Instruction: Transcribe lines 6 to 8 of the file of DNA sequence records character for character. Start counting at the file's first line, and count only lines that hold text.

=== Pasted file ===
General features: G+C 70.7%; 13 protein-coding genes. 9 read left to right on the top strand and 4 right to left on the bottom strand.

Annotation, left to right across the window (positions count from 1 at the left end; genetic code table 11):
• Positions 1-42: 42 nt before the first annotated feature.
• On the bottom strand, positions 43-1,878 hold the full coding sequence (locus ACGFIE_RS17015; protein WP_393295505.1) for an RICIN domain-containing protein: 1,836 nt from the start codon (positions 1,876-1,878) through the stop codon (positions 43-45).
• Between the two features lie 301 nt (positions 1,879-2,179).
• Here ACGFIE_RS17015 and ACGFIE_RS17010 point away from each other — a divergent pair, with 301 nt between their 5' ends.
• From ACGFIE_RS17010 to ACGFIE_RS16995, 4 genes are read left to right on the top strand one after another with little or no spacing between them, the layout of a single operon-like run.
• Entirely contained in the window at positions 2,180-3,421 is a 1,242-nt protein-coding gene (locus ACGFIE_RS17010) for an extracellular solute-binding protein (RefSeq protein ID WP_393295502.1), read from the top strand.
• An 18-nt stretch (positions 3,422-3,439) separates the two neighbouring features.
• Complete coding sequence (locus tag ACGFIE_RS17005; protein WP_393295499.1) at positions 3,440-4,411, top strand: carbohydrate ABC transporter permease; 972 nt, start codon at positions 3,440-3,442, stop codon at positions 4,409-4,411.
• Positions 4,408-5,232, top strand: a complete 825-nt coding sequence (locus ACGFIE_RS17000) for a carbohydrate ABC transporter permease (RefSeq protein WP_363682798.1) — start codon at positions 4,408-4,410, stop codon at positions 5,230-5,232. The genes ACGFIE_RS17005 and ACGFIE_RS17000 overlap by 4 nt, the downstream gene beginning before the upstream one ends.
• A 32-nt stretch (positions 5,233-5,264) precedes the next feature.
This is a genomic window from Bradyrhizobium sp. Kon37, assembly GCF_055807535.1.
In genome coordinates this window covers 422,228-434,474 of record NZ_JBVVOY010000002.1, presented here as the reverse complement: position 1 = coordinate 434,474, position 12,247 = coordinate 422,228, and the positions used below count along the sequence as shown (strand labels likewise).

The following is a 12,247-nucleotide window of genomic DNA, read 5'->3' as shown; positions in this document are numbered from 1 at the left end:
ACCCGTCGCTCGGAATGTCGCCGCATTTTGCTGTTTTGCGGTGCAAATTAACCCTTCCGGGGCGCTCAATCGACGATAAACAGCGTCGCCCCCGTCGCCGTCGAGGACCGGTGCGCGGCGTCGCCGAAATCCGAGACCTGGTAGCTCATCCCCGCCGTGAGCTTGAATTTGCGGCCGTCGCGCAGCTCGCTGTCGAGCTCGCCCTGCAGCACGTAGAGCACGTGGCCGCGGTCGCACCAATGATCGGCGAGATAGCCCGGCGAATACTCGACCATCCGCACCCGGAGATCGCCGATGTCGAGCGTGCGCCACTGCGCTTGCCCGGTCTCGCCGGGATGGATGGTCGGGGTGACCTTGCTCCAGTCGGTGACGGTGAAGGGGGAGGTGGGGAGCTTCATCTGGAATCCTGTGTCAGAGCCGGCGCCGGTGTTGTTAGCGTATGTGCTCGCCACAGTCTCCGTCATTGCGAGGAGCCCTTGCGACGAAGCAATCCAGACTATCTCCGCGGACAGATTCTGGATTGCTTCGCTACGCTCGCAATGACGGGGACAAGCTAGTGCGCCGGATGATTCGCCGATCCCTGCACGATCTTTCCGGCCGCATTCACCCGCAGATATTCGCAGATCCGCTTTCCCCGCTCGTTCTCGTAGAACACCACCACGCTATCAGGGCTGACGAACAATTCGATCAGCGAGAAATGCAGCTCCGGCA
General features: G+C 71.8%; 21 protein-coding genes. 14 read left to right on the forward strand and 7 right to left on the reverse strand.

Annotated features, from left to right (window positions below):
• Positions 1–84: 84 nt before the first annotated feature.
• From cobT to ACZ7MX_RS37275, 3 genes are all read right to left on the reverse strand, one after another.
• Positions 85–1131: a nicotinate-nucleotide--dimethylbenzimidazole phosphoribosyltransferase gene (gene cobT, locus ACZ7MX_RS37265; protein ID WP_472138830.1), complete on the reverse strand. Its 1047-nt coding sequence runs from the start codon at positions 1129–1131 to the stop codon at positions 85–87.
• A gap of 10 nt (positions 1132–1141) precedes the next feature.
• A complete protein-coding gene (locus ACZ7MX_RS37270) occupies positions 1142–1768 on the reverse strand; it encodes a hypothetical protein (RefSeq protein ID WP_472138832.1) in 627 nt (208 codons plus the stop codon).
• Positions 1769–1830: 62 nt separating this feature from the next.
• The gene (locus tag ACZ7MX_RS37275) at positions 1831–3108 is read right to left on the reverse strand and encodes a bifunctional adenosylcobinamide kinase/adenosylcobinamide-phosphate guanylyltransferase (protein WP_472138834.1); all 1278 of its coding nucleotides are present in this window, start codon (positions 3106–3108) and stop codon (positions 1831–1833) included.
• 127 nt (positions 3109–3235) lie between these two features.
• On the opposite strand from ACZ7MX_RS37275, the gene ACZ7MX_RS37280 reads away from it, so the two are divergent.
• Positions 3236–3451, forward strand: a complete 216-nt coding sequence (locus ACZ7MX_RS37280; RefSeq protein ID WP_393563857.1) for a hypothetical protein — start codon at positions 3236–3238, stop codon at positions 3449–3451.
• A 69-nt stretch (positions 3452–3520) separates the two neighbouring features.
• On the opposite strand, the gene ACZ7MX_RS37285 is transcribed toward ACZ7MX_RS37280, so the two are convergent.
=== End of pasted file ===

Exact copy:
• Here ACGFIE_RS17015 and ACGFIE_RS17010 point away from each other — a divergent pair, with 301 nt between their 5' ends.
• From ACGFIE_RS17010 to ACGFIE_RS16995, 4 genes are read left to right on the top strand one after another with little or no spacing between them, the layout of a single operon-like run.
• Entirely contained in the window at positions 2,180-3,421 is a 1,242-nt protein-coding gene (locus ACGFIE_RS17010) for an extracellular solute-binding protein (RefSeq protein ID WP_393295502.1), read from the top strand.